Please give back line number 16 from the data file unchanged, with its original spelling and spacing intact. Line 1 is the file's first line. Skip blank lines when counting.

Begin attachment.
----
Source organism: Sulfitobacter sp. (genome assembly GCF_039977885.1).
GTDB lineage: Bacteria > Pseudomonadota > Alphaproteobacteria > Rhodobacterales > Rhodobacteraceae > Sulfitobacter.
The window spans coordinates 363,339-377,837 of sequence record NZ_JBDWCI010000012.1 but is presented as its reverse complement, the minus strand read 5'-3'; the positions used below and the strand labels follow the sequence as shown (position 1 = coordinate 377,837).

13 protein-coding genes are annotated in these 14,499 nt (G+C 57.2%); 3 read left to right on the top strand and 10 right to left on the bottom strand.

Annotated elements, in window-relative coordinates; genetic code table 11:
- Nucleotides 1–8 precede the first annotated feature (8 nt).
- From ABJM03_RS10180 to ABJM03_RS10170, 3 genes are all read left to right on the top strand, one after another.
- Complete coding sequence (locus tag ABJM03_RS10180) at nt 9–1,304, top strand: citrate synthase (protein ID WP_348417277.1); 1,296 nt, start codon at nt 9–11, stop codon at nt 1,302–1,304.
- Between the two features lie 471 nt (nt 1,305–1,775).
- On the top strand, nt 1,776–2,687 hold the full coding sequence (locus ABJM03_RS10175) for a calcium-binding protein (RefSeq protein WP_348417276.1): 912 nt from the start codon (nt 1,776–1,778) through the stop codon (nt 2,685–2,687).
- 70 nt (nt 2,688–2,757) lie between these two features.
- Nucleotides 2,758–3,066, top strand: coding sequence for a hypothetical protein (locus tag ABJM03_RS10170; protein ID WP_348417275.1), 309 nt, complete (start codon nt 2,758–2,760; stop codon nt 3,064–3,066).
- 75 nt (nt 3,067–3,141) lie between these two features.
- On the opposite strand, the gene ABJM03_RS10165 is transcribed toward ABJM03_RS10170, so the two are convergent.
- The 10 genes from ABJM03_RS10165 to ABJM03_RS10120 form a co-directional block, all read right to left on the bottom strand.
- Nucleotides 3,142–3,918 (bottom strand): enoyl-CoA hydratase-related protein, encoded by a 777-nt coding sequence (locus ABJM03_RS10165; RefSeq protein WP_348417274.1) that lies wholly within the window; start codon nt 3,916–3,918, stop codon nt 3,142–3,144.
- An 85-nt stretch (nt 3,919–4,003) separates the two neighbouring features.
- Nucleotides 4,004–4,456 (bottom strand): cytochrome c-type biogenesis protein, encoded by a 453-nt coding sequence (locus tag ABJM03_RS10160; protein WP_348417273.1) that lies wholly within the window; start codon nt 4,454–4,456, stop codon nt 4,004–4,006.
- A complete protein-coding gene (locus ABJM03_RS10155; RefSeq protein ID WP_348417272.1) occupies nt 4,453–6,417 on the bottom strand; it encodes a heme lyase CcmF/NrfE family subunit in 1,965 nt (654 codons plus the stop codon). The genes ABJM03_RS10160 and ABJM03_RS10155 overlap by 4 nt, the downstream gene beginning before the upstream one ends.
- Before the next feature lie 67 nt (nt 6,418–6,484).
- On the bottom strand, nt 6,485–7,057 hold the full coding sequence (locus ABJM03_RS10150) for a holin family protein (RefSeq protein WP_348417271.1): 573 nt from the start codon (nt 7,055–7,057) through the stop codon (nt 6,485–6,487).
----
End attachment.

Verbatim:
- Nucleotides 3,142–3,918 (bottom strand): enoyl-CoA hydratase-related protein, encoded by a 777-nt coding sequence (locus ABJM03_RS10165; RefSeq protein WP_348417274.1) that lies wholly within the window; start codon nt 3,916–3,918, stop codon nt 3,142–3,144.